by Pipa Elias, ’02, ’03, ’05, Former Board Member
Earlier this month Shannon Quist, ’00, ’04, traveled to Great Smoky Mountains National Park to join the SCA Board of Directors for the next three years. As a Board Member, Shannon will share her perspective as an intern with this governing group of the organization.
Currently working at the Smithsonian’s National Museum of the American Indian in Washington, DC, Shannon is excited about this additional opportunity to serve SCA beyond her internships.
Shannon was an SCA intern in Rocky Mountain National Park, Channel Islands National Park, and in Congresswoman Eshoo’s office on Capitol Hill. She says the wide variety of experiences in her internships provided her with the chance to contribute to conservation in diverse ways, and she quickly “began to realize that, no matter my career path, the chance to ‘do environmental work’ would be there.” Furthermore, Shannon already feels that she is reaping the benefits in her current career as she applies the lessons she learned and tools she gained as an intern to her continuing work on environmental issues.
Shannon was in DC for SCA’s EarthVision Summit in April of 2008. A passionate advocate of conservation, she feels that the mission of SCA has remained relevant for 50 years because she understands that “we are inextricably tied to place, to land, to the environment. Whether living in a rural area, a city, or community somewhere in between, I believe the world around us impacts who we are.” Shannon thinks that SCA is one of the most tangible ways to contribute to conservation efforts today. However, she also understands that the conservation movement faces many obstacles.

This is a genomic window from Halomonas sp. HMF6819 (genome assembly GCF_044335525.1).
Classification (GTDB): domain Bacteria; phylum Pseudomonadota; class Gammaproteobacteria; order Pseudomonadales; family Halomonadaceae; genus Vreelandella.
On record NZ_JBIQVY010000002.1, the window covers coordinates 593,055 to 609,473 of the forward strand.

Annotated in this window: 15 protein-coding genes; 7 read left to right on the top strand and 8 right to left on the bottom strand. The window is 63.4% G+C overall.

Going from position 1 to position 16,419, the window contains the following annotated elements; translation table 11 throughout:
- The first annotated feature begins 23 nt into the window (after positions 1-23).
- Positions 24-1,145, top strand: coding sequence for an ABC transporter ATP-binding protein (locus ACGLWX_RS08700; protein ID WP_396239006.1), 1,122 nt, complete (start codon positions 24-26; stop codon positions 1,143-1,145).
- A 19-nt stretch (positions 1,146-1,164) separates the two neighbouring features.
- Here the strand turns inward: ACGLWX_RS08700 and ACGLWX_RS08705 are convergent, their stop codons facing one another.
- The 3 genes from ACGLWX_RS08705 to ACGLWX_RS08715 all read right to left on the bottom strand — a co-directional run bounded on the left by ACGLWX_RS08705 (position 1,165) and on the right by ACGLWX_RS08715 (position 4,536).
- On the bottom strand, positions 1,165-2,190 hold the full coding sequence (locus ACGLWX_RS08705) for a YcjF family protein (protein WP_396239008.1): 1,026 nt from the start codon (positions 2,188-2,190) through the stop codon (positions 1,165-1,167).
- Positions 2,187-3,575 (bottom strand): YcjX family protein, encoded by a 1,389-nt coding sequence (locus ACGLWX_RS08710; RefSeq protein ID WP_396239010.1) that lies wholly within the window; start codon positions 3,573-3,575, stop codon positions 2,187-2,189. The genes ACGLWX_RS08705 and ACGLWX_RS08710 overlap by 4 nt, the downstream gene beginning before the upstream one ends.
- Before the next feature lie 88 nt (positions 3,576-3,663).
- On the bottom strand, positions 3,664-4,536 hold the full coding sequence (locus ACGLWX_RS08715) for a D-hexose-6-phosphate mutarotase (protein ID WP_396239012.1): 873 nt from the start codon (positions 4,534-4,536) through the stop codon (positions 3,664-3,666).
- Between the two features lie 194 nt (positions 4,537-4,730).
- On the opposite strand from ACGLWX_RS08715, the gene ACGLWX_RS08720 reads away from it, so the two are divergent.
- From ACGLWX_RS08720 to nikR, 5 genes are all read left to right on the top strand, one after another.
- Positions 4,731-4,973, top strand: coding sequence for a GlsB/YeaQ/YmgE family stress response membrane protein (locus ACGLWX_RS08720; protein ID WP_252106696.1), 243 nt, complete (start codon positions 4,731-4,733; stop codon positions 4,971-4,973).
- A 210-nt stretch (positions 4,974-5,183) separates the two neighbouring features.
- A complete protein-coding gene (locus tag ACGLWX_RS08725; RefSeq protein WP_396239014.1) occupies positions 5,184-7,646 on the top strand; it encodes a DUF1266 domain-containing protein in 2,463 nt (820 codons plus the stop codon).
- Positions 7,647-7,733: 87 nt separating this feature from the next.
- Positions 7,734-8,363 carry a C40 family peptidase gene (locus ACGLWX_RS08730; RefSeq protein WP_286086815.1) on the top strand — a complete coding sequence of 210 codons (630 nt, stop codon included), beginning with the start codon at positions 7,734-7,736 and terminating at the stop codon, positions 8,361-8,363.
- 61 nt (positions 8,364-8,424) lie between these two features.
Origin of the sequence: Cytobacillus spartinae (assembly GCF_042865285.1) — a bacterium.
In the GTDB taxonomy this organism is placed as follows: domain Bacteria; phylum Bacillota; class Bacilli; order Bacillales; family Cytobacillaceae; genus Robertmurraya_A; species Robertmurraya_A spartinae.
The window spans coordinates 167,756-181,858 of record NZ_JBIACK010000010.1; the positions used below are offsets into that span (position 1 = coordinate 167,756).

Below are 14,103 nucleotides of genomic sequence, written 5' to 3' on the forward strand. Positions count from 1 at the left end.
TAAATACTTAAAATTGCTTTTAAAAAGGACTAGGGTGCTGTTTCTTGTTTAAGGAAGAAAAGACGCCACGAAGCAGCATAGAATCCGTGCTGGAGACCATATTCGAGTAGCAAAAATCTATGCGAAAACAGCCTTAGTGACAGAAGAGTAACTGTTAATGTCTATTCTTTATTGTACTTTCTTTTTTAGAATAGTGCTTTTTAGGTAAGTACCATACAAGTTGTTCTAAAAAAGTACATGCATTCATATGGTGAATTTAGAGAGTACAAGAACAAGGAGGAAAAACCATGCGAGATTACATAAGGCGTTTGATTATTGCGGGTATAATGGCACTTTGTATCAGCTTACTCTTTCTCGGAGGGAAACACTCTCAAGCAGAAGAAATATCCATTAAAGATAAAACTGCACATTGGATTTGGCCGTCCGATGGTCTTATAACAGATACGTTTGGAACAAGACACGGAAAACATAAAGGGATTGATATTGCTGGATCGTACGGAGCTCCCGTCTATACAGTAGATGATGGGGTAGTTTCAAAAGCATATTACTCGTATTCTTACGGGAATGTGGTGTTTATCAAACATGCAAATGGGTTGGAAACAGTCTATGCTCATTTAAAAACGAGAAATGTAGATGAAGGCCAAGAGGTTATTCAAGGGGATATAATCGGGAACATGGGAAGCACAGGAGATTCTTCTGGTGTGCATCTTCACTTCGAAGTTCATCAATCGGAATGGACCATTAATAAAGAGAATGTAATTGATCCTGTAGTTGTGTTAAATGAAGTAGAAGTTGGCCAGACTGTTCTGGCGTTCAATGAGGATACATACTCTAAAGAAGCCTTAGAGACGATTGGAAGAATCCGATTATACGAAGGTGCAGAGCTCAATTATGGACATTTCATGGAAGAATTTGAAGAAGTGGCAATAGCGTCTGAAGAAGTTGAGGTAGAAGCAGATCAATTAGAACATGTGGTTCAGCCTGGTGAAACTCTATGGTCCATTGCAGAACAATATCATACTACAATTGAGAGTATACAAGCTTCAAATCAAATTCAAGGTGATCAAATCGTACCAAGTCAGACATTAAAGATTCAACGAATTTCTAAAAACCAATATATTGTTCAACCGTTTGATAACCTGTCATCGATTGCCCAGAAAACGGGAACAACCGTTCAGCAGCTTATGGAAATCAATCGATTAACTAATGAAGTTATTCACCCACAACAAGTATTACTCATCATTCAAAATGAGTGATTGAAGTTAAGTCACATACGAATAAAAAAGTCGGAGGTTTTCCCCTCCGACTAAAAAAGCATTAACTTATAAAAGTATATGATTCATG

She believes that “relevance continues to be one of the biggest challenges in conservation. How we talk and who talks about environment; how we frame environmental conservation and green jobs; and who is seen as the authority on these issues can be divisive.” Shannon’s personal and professional experiences have shown her that many emerging conservation leaders are working to bridge these challenges and build a broader, more inclusive movement.
For example, in her own current work at the National Museum of the American Indian, Shannon works with the museum’s focus of placing community voice first. Working in the Community and Constituent Services Department Shannon often has the opportunity to “connect individuals and groups who share interests and perspectives. This is one way the museum serves as a forum for the exchange of ideas regarding many critical issues, including the environment.” Shannon will work to bring this inclusiveness of voices to the SCA Board of Directors as she acts as the voice of young leaders for the conservation movement.